Clearcutting is limited by state law

Oregon rules limit the size of clearcuts (when a forestland owner removes most of the trees in a given area) to 120 acres.

Clearcuts must be no closer than 300 feet to another clearcut. Adjacent lands can be cut when the first clearcut has been replanted and the young trees have grown at least four feet tall, and are healthy and thriving.

During logging operations spanning 25 acres or more, for every acre logged, two live trees or standing dead trees (also called “snags”) and two down logs must be left in the areas where trees have been cut down to provide habitat for animals. See wildlife habitat page for more information. If a logged area is less than 25 acres, landowners may choose voluntarily to leave standing or down trees, but are not required to do so by law.

Oregon law requires that trees be left standing as buffers along streams to protect water, fish and amphibian habitat. See fish habitat page for more info.

Logging is not allowed on steep hillsides where a landslide could affect homes or busy roads.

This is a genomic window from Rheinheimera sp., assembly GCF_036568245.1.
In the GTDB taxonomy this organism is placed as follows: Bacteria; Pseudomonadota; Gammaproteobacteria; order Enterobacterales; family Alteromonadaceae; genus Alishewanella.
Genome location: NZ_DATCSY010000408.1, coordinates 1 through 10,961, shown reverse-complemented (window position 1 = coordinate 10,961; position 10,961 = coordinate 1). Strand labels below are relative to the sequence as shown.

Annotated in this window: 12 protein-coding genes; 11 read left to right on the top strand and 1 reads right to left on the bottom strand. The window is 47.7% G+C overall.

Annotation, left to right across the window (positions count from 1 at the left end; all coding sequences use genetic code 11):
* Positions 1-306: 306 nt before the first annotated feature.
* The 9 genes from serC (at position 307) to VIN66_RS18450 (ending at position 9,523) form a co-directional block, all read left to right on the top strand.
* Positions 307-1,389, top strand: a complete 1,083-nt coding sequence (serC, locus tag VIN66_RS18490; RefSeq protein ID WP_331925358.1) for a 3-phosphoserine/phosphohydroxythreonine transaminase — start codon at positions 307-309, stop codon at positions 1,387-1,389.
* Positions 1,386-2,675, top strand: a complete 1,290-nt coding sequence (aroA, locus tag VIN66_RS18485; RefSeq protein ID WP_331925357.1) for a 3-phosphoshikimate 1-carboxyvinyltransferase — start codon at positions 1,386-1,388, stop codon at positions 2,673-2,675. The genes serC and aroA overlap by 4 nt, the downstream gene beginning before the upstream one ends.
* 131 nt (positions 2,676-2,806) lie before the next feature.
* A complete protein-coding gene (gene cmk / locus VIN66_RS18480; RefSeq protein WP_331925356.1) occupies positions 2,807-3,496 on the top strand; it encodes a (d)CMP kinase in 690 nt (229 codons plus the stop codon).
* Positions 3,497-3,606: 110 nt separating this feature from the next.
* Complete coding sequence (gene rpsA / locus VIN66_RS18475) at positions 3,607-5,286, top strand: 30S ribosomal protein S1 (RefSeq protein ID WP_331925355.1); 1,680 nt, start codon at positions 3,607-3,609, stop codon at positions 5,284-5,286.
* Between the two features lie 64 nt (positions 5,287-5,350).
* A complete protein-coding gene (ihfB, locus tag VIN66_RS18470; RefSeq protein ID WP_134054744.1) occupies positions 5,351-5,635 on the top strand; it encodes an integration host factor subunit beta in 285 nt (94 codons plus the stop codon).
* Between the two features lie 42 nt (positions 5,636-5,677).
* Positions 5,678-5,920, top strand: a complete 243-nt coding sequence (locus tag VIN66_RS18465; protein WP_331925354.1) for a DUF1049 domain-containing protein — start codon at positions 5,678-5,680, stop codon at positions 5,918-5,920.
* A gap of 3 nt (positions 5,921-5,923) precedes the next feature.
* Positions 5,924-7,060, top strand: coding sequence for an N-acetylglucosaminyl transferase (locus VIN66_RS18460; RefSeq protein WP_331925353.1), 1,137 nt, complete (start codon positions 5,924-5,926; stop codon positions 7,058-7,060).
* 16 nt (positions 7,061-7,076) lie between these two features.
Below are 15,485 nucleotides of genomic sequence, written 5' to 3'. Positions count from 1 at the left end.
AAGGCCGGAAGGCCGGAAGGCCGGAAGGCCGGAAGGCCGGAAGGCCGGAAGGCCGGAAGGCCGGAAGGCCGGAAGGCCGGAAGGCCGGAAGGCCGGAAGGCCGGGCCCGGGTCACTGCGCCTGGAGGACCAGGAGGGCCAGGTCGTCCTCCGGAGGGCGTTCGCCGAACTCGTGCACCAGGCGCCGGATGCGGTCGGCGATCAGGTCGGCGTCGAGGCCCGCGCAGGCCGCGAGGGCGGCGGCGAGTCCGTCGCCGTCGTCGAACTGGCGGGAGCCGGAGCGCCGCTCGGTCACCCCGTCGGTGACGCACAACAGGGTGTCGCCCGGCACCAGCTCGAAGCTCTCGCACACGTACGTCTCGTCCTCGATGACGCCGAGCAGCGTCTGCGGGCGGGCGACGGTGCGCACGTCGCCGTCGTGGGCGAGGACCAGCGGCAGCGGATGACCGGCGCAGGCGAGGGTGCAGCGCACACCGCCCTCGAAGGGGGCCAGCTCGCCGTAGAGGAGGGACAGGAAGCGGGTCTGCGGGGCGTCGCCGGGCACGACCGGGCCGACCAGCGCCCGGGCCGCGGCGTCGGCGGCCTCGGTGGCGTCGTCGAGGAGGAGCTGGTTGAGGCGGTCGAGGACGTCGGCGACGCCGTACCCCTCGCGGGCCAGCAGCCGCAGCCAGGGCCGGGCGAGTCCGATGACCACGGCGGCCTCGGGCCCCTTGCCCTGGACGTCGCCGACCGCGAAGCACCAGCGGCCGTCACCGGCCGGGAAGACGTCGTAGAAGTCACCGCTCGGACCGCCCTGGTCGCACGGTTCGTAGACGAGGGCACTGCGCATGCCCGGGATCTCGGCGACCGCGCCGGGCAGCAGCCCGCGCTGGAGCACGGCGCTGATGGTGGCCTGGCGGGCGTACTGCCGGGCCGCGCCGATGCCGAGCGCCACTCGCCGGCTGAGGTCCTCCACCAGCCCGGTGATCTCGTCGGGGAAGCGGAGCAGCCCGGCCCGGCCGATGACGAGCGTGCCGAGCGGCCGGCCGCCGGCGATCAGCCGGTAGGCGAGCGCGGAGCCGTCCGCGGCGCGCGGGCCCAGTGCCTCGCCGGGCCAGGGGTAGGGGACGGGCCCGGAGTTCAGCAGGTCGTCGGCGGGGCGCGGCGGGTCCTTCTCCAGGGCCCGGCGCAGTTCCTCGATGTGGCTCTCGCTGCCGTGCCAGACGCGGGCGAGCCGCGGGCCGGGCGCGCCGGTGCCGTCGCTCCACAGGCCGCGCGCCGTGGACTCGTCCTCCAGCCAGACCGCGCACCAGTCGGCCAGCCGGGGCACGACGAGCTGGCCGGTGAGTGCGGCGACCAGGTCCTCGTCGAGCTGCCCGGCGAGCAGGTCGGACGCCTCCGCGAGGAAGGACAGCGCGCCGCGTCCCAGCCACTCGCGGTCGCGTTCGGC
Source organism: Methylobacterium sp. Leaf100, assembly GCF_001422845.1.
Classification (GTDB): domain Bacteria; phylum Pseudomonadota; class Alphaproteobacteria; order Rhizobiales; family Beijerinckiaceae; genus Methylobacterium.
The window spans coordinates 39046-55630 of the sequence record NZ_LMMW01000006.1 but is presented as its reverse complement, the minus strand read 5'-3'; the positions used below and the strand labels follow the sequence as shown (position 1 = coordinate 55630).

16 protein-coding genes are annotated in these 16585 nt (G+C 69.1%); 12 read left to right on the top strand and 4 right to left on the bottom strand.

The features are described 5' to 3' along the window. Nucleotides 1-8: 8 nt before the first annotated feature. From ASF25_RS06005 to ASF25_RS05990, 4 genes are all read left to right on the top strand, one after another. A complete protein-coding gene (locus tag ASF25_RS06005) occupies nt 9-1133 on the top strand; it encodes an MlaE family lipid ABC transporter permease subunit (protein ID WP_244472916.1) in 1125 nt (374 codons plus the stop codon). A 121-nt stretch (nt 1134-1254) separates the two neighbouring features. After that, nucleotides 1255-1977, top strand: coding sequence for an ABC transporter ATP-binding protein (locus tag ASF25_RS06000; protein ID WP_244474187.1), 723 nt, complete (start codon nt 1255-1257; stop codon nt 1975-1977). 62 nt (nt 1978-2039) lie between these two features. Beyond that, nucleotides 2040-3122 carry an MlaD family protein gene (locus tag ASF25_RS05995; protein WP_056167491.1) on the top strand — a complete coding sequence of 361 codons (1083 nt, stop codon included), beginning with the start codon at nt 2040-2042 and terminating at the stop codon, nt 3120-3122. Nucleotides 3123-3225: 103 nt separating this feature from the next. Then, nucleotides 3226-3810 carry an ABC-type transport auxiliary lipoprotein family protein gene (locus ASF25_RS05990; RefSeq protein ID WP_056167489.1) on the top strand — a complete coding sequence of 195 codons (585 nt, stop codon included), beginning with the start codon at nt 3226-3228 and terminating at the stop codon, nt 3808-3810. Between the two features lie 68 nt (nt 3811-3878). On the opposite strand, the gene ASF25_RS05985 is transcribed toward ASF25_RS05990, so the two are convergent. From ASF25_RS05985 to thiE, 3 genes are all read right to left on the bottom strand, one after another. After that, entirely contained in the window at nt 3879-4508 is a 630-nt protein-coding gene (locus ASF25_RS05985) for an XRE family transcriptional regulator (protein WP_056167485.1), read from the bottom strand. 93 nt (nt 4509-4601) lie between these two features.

Clearcuts greater than 25 acres must be replanted with at least 200 trees per acre within two years; the majority of landowners plant many more than that. New trees need to be well-established within six years. See reforestation page for more information.

person leaning on log in cleared forest
Landowners must submit plans to the Oregon Department of Forestry prior to any logging operation.

Reforestation is Oregon law

It is the responsibility of the landowner to establish the next generation of trees after a logging operation. After logging, landowners must complete replanting of areas where the majority of trees have been cut down within two years.

Person planting tree in cleared woods
In western Oregon, landowners must replant new trees within two years of logging.

Monitoring and enforcement

If you suspect a violation of Oregon Forest Practices Act (OFPA) regulations regarding logging practices or reforestation requirements has occurred, please contact your local Oregon Department of Forestry stewardship forester, who is responsible for education and enforcement of the state’s forest practice regulations. Find contact information for your local stewardship forester.

Forestland owners who violate the Forest Practices Act could be subject to a fine and must repair any damage to forests from not following the rules outlined in the act. The maximum fine is $5,000 per citation. Landowners, private timber companies and loggers can face more than one of these fines if they break multiple rules.